Master of Arts (MA)
The public saw the wars in Iraq (2003 – 2012) and Afghanistan (2001 – present) through the lens of reverence and sentimentality toward the soldier. This was manifest not simply in the catchy “support our troops” rhetoric, but in the one-sided depiction of the experience of battle by the photojournalists who worked for the major news organizations in the Western world. From the emotionally bloated to the nationalistic, the photographs taken by “embedded” photojournalists, whether the result of heavy-handed censorship or merely political influence, presented a consistent image: the soldier as a selfless victim of his or her own heroism. This practice stands in stark contrast to the coverage and reception of the soldiers who fought in Vietnam, and who were often pictured and treated as inhumane and malicious. This paper argues that while the strong public opposition to involvement in Vietnam was largely contingent upon the images that portrayed the soldier as an unethical and malignant presence, the lessons from Vietnam were, in this case, learned by the government and media organizations that sought to justify the similar invasive presence of soldiers in the Middle East. By comparing the common themes and iconic photographs from the war in Vietnam with those from the wars in Iraq and Afghanistan, this paper shows how the newly established cult of the soldier attempted to instill public support for the wars in Iraq and Afghanistan, while more critical and violent images, which formerly helped to galvanize opposition, were edited out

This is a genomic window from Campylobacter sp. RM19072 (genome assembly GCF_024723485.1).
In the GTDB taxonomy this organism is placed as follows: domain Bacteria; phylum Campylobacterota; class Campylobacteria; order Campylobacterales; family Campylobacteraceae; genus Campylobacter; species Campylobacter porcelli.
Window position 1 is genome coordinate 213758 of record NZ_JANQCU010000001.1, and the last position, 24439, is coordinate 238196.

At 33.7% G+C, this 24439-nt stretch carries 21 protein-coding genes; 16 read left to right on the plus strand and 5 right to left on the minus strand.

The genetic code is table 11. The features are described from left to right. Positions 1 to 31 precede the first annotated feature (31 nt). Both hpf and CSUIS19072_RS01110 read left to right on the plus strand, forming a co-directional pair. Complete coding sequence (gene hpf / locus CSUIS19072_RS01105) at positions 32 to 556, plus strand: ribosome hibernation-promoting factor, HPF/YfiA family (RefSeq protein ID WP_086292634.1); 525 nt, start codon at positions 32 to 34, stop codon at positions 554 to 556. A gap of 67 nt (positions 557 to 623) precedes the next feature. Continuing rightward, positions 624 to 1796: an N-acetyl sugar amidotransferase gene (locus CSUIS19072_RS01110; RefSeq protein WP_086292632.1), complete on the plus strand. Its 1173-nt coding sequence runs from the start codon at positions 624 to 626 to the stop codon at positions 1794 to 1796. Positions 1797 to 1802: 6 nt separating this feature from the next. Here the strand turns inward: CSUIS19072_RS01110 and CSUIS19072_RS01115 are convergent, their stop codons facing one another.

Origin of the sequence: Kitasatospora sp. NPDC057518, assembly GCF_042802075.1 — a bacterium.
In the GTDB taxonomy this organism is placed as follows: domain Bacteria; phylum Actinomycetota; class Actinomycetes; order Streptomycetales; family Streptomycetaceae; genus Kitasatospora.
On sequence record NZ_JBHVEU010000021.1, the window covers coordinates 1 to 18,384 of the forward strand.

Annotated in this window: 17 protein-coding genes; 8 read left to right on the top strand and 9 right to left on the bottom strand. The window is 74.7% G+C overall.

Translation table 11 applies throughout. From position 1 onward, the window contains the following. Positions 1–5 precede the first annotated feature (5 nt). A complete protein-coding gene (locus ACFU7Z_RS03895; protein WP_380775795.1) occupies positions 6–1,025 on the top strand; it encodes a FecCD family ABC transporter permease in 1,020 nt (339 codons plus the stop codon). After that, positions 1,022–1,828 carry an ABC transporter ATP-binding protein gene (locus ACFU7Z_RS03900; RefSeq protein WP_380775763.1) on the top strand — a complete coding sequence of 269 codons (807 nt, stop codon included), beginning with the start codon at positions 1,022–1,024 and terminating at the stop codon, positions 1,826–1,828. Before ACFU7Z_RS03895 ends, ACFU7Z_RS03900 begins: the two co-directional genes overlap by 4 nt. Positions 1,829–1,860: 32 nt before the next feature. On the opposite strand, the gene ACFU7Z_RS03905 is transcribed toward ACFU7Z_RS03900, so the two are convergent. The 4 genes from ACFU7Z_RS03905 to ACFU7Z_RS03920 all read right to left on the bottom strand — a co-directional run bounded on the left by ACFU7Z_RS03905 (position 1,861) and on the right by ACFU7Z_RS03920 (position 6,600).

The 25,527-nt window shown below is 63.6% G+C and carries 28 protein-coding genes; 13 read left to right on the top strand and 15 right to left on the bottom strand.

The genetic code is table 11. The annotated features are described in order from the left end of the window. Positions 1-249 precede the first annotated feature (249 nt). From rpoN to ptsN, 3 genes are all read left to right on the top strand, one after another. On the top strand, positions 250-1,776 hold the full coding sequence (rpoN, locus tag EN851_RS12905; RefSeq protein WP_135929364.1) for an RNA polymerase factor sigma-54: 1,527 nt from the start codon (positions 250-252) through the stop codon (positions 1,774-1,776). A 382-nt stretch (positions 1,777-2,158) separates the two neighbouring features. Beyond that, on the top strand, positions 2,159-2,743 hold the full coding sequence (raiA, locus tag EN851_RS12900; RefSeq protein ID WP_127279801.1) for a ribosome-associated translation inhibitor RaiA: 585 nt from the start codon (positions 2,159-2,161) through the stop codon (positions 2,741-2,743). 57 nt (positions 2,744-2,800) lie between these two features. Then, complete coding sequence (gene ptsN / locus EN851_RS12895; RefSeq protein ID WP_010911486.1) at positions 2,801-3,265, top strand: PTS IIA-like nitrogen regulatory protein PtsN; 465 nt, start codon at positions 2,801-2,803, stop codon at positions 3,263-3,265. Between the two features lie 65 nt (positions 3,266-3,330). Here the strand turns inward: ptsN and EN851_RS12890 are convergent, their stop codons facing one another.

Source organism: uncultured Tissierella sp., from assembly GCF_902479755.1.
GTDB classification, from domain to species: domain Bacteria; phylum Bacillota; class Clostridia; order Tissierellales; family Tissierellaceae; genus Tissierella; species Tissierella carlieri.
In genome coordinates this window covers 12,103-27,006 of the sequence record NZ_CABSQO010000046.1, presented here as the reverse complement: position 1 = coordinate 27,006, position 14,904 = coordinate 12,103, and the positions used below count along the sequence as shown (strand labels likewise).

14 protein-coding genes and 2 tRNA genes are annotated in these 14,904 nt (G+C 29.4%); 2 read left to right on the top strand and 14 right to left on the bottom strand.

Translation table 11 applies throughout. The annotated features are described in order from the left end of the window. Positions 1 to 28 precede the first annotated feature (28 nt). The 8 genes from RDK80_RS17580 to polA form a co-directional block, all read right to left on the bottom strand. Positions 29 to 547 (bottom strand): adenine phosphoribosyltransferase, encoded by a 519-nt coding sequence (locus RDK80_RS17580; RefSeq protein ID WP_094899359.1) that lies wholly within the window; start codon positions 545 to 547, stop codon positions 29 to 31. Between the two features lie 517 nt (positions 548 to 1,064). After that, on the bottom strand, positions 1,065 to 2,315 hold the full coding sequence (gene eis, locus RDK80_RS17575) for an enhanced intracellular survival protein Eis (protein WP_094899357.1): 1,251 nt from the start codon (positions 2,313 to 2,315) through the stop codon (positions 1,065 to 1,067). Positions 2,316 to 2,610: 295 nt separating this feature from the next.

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Kreusch, Jeremy, "Photojournalism as photonationalism" (2012). LSU Master's Theses. 2708.